Take a step into Sarah’s dream. Her dream involves floating with a parasol, transforming into a fish, and a lot of weirdness. Take a step into Dreaming Sarah.
Dreaming Sarah is a platform puzzle game that takes place in a young girl named Sarah’s dream. After you wake up on a grassy platform, you’re given no direction and simply need to start exploring. The maps in Dreaming Sarah do loop around on themselves, so you don’t need to worry too much about going the wrong way. While you’re exploring, you’ll explore a mine shaft with lava, a club, the space inside of a TV, and a desert just to name a few places. What awaits you within these areas will serve to guide you to The End.
The story moments within Dreaming Sarah are generally pretty sparse. For most of the game, you’ll be wandering around while gently being nudged in the next direction of where you need to go. The puzzles are all extremely straightforward once you do find them, though there are a couple puzzles where it’s possible to find them before you have the proper items to solve them.
The game has 16 items that you can to find throughout all the various areas. 8 of these items are usable, and you can toggle most of these on or off with the item wheel. The fews items that you can’t toggle as such do still have their usefulness, such as the compass which you can use to see if there is anything hidden with the room you’re in room.
Along with the 16 items you can find there are also 5 hidden secrets. While a couple of secrets you can find right along the way, others will take a bit of thinking and backtracking. These are a neat little addition to the game, even if the only purposes they serve are to give a couple items a use and for achievements.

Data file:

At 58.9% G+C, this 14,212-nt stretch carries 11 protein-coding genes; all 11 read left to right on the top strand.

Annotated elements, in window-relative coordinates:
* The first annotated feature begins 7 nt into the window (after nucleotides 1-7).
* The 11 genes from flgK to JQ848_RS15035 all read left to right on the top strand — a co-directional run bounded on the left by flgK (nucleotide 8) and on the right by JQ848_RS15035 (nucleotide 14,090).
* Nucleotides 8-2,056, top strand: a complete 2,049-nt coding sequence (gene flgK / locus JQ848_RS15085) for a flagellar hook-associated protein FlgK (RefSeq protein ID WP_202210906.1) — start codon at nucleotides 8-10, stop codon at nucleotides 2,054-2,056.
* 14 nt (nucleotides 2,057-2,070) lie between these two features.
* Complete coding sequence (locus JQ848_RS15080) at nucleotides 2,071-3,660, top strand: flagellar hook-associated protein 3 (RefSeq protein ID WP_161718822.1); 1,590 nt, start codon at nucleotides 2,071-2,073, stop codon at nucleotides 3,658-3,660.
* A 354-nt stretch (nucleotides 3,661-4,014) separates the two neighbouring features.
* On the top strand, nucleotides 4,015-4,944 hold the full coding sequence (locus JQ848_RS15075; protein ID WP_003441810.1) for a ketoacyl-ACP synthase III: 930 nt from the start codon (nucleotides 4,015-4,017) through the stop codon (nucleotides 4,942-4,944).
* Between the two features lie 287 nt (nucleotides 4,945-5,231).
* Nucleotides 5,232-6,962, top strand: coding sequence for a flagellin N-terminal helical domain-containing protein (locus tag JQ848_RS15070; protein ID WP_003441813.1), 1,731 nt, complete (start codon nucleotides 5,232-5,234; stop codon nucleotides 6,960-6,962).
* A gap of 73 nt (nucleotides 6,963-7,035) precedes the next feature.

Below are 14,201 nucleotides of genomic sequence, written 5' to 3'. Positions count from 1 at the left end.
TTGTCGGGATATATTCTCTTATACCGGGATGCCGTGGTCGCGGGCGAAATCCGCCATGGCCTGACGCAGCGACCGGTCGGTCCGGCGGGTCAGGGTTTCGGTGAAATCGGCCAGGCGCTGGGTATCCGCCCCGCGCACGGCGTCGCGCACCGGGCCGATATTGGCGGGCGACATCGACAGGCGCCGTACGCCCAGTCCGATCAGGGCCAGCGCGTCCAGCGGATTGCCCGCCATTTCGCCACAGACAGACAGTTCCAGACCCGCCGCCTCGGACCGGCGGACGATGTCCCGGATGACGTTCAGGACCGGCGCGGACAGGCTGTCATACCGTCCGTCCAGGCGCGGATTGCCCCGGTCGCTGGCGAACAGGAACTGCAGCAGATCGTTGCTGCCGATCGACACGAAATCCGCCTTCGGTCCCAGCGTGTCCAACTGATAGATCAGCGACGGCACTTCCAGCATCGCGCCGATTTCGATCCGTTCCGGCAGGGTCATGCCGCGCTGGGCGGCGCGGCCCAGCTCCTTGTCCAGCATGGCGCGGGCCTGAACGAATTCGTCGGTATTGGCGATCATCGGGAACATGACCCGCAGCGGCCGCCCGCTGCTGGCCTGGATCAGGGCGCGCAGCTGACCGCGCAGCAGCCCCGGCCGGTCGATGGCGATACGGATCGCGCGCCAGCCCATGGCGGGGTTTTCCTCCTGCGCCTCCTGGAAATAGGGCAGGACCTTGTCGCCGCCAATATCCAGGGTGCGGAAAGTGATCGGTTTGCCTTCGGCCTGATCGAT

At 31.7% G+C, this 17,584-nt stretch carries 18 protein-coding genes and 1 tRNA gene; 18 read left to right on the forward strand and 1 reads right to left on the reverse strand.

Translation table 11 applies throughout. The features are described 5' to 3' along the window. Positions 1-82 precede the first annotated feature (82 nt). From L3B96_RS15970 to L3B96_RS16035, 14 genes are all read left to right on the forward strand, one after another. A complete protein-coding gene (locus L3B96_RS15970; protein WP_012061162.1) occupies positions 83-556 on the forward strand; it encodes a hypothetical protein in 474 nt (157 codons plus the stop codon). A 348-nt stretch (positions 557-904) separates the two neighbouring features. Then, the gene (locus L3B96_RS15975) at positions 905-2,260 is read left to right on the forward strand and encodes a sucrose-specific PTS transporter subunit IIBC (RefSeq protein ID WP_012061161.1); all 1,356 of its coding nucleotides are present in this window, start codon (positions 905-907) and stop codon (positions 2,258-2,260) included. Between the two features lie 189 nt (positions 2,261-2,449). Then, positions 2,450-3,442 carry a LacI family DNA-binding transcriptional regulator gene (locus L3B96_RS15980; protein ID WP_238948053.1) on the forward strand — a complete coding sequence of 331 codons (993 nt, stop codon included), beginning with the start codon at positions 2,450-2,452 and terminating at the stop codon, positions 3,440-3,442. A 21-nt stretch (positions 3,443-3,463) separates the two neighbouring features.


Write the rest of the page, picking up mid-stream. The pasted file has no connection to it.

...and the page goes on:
Dreaming Sarah controls fairly well, at least on controller. Item switching can get a bit awkward at times as I never really found a good way to leave the menu without triggering something (often turning the parasol off). Speaking of turning the parasol off, you do need to be careful when transforming into a fish as it deactivates all active buffs except for the watch. I definitely fell to my death a couple times when I realized my parasol wasn’t on after having changed back from being a fish. Other than that, the general platforming feels well done and very responsive.
The music in game is nothing extremely noteworthy but it does generally fit the mood of each area. While I did have to turn it down due to being on headphones, I didn’t actually mute it which is more than I can say for some other games I’ve played. The sound effects also fit quite well, though the most common one you’ll hear is the parasol opening and closing.
Dreaming Sarah is a short, 2-hour platformer that will keep you interested through to the end. Some of the backtracking can get fairly annoying, particularly near the end when it’s not nearly as clear as to where you need to go to proceed. Item switching can be a bit awkward at times, but the controls are otherwise fairly smooth. While it may not be worth the full asking price of $6 for the length, if you can find it in either a bundle or on sale then it’s definitely worth picking up.
Dreaming Sarah Review Score
Dreaming Sarah is available now on Steam.